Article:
Speed matters, but so does size
Ida struck Louisiana on Aug. 29 as a strong Category 4 on the Saffir-Simpson scale, with maximum winds of about 150 mph — much higher than the maximum winds of 125 mph from Katrina, a Category 3.
But wind speed tells only one part of a hurricane’s destructive story.
A fuller picture comes from looking at the entire breadth of its wind field — and the energy it contains. Using data from satellites, ground monitors and military hurricane-hunter planes, analysts can measure the size of a storm and calculate its “integrated kinetic energy,” which is basically a way to quantify its total power rather than just the speed of the wind around its eye.
“Each of these wind fields is like a fingerprint,” said Michael Kozar, a meteorologist who models and analyzes storm data for risk-analysis company RMS. “Each one is unique to the storm, and it is why each storm produces a unique amount of loss and has unique impacts.”
“They move at different speeds, they strike the coastline at different angles, and every single one of those seemingly little details can make a huge difference when it comes to people on the ground,” he said. A very large storm with moderate winds may contain more integrated kinetic energy than an intense but small storm, and it may create havoc for people on land in a different way.
For example, Katrina’s wind field reveals that it contained more than twice the energy of Ida. This energy is expressed in terajoules. Katrina contained 116 terajoules, whereas Ida had 47 terajoules. One of the most powerful storms by this measure to hit the United States was Sandy in 2012, Kozar said. His team calculated its energy at 330 terajoules.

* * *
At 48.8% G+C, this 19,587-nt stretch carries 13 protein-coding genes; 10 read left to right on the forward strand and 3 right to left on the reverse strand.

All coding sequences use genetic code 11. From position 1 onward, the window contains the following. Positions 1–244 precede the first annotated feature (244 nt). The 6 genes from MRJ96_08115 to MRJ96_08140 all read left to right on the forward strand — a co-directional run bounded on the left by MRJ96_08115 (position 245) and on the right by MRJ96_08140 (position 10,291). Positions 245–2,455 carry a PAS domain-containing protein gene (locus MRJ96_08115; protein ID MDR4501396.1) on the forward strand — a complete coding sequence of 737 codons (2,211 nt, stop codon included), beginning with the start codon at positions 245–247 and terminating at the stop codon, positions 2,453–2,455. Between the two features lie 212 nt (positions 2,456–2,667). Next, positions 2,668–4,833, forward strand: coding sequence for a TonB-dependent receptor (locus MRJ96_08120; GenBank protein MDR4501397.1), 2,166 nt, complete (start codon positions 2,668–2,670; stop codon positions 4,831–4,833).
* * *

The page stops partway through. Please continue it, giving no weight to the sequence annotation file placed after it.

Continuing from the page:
Behavior and trajectory count as well
Ida was not even a hurricane until late on Aug. 27, but it quickly intensified in the warm water before making landfall a day and a half later in Port Fourchon in southern Louisiana.
Katrina, on the other hand, hit Florida as a Category 1 hurricane, then spent three full days gaining power over the Gulf of Mexico, becoming a Category 5, with winds up to 175 mph. Even though it weakened as it churned toward land, the storm had plenty of time to generate the massive 19-foot storm surge that it pushed onto the coast. It was that surge that did the most damage, overrunning levees and inundating coastal communities, including much of New Orleans. More than 1,800 people died.
Typically, Kozar said, the worst hazard occurs in places that are on the right sides of storms, where the strongest winds and most water tend to be. That would be the eastern side if a storm is traveling north. Ida’s destruction is still being assessed, but extensive damage to the power grid and major flooding have occurred in areas that were just east of its path.
A storm’s behavior is yet another factor.
Harvey caused so much flooding in the Houston area in 2017 because it stalled just offshore, dumping several feet of rain in many places. By contrast, Andrew was a much smaller and faster hurricane that took mere hours to speed through southern Florida in 1992, but its Category 5 winds leveled entire neighborhoods.
Katrina moved relatively slowly in the gulf but sped up after landfall. Ida did the opposite.
About this article: Wind field analysis by RMS is based on measurements from the National Oceanic and Atmospheric Administration, Air Force Hurricane Hunters, Texas Tech Hurricane Research Team and the University of Florida’s Wind Damage Group. Additional information came from the National Weather Service’s pages on hurricanes Katrina and Andrew. Sentinel 1 imagery via Copernicus EU.
Jason Samenow contributed to this report.